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Republicans want to make “fast fashion” obsolete

He is the young environmentalist face of the Les Républicains (LR) party. Almost 31-year-old Antoine Vermorel-Marquez has the latest report of the Intergovernmental Panel on Climate Change (IPCC) as his bedside book, but also has an account on TikTok, the favorite social network of teenagers and users from Shein, the Chinese giant. fromFast Fashion” (“Disposable Fashion”) online. The Loire MP describes her immersion in Shein “hauls,” online videos where influencers show off their purchases in paid scenes.

Always enthusiastic, they open entire boxes of clothes to show off one of the 470,000 models on the site. With an average price estimated at €7 per product and offering thousands of new products every day, with the help of artificial intelligence to target the desires of shoppers, Shein encourages excessive consumption. “We are focused on disposable, ultra ‘fast fashion.’ It’s “I’ll buy my shirt, wear it once and throw it in the trash”Condemns Antoine Vermorel-Marquez.

On Tuesday, an elected official is expected to introduce a bill with the monstrous title: “Making ‘Fast Fashion’ Out of Fashion with a Bonus-Malus System.” This text is due to be debated in the National Assembly during cross-party week in early March. According to MP LR, the subject is also speaking “Right rather than left, because it’s a question of reconciling reindustrialization and ecology.” Born and chosen in Roane (Loire), the farmer’s son knows his city’s rich textile history, with the exodus of the 1980s and this recent crackdown. “Environmentally responsible fashion”.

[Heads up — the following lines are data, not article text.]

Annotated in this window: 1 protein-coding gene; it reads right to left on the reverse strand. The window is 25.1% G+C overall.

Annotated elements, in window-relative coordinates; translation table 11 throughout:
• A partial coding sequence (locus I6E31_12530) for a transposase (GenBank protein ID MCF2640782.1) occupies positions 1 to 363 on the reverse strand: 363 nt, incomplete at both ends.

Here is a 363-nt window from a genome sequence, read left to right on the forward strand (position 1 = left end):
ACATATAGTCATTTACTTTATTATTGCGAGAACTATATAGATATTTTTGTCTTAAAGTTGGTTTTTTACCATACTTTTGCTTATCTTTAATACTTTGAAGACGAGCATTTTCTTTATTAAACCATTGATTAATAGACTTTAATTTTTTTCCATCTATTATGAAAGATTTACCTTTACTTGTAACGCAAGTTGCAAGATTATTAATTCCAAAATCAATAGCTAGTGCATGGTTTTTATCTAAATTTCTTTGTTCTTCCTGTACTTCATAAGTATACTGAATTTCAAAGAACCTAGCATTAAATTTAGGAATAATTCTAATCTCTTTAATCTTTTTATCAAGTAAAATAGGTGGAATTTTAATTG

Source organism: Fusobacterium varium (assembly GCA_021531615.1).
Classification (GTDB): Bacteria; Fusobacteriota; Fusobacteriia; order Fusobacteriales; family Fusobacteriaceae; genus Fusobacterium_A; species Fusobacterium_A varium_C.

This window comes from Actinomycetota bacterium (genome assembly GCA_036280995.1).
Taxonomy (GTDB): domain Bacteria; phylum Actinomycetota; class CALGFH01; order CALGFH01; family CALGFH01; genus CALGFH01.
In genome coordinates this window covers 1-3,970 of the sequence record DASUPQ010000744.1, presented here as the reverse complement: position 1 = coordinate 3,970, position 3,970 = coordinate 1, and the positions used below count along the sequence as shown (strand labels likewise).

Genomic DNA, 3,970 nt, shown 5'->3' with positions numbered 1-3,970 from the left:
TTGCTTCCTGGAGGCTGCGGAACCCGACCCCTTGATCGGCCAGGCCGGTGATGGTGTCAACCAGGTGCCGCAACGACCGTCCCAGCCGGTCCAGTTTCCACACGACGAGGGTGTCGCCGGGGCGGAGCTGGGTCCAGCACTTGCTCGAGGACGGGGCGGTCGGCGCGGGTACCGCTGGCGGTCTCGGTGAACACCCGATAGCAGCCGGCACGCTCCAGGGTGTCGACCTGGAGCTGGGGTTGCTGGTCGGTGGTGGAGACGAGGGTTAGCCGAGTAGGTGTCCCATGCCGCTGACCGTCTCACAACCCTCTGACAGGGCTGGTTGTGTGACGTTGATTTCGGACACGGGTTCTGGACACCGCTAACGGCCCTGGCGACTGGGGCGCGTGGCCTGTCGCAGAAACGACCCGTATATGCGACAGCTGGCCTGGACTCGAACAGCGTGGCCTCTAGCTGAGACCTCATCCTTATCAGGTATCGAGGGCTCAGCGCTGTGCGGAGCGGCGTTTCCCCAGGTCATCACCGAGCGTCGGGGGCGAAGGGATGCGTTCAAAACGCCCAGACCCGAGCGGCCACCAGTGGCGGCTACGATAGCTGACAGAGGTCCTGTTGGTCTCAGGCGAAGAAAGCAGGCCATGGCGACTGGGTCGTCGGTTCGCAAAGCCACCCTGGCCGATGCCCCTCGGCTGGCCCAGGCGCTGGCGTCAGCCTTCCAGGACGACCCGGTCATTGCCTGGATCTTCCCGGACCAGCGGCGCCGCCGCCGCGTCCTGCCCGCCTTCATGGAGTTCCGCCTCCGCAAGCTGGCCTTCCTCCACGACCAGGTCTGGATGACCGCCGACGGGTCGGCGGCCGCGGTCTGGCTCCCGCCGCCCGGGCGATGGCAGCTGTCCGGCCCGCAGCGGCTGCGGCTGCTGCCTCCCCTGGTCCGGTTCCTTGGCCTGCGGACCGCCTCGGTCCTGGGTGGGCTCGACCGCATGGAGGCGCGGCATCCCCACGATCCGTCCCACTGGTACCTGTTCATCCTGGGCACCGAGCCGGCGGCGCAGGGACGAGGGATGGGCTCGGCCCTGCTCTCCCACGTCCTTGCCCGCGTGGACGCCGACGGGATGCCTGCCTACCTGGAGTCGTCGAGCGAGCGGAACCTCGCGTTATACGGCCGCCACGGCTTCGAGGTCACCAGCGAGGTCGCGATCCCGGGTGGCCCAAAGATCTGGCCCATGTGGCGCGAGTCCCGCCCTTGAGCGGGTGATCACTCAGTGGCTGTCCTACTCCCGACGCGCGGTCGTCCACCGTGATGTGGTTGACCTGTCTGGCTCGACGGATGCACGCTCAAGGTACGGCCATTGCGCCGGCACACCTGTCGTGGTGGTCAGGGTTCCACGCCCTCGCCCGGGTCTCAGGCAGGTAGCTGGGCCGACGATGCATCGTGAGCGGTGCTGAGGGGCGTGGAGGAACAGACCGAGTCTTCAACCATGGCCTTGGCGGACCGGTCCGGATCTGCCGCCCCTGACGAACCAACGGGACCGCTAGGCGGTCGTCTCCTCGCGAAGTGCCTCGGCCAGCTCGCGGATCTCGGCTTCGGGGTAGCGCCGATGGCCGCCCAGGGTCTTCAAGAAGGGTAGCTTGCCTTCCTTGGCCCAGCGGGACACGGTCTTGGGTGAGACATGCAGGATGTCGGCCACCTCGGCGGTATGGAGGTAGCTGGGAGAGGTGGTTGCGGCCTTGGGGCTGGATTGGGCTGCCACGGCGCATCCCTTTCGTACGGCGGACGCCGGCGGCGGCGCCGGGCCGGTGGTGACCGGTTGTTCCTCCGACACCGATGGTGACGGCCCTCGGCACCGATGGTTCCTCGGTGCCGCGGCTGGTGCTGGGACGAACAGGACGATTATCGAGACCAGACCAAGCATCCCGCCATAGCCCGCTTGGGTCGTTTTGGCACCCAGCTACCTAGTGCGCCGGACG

However, this trend towards more sustainable consumption is threatened, he said, by players such as Shein, which represents a fifth of the world’s fast fashion market and is already ahead of pioneering brands such as Zara and H&M. “Compared to us, if we import products of social and environmental standards, I don’t have a big problem. But that’s not the case with Shein, for example.”, explains Antoine Vermorel-Marquez. The elected official cites a study conducted by Greenpeace. According to the Environmental Protection Association, in an analysis of 42 clothes purchased in Austria, Germany, Italy, Switzerland and Spain, 15% of them contravene European legislation on chemicals.

“Textile Passport”

Without uttering the word protectionism, Mr. Vermorel-Marquez wants to create a “Textile passport to support our business” and punished foreign competition “Too often disrespect for labor rights, respect for our environment and the health of its consumers”. His proposed law introduces the concept of a threshold (thousand new products per day) to target the actors whose environmental impact is the most important so that they are subject to specific obligations. The introduction of the “fast fashion” penalty should enable bonus funding for more responsible brands, such as the French textile industry.

Source: Le Monde



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